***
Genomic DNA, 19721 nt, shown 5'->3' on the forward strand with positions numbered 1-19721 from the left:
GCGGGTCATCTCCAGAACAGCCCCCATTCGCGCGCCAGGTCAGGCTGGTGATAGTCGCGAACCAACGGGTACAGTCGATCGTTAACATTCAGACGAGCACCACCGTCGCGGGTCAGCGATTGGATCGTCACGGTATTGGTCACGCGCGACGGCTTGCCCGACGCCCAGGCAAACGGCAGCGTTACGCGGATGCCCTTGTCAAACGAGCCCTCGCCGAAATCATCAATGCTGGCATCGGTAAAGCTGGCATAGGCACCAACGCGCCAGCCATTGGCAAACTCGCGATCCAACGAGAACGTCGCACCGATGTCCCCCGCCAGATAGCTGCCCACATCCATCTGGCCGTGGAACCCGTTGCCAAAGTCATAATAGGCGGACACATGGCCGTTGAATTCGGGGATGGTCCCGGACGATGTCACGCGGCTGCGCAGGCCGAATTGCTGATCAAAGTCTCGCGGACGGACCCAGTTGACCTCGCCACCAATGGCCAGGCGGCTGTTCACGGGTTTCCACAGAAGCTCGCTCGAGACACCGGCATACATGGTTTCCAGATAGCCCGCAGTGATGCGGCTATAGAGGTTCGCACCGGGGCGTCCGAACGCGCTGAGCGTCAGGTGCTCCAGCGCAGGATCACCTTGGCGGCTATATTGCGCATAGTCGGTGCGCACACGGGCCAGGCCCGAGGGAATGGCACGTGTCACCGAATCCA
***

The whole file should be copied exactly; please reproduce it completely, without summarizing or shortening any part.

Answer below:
Genomic DNA, 19721 nt, shown 5'->3' on the forward strand with positions numbered 1-19721 from the left:
GCGGGTCATCTCCAGAACAGCCCCCATTCGCGCGCCAGGTCAGGCTGGTGATAGTCGCGAACCAACGGGTACAGTCGATCGTTAACATTCAGACGAGCACCACCGTCGCGGGTCAGCGATTGGATCGTCACGGTATTGGTCACGCGCGACGGCTTGCCCGACGCCCAGGCAAACGGCAGCGTTACGCGGATGCCCTTGTCAAACGAGCCCTCGCCGAAATCATCAATGCTGGCATCGGTAAAGCTGGCATAGGCACCAACGCGCCAGCCATTGGCAAACTCGCGATCCAACGAGAACGTCGCACCGATGTCCCCCGCCAGATAGCTGCCCACATCCATCTGGCCGTGGAACCCGTTGCCAAAGTCATAATAGGCGGACACATGGCCGTTGAATTCGGGGATGGTCCCGGACGATGTCACGCGGCTGCGCAGGCCGAATTGCTGATCAAAGTCTCGCGGACGGACCCAGTTGACCTCGCCACCAATGGCCAGGCGGCTGTTCACGGGTTTCCACAGAAGCTCGCTCGAGACACCGGCATACATGGTTTCCAGATAGCCCGCAGTGATGCGGCTATAGAGGTTCGCACCGGGGCGTCCGAACGCGCTGAGCGTCAGGTGCTCCAGCGCAGGATCACCTTGGCGGCTATATTGCGCATAGTCGGTGCGCACACGGGCCAGGCCCGAGGGAATGGCACGTGTCACCGAATCCA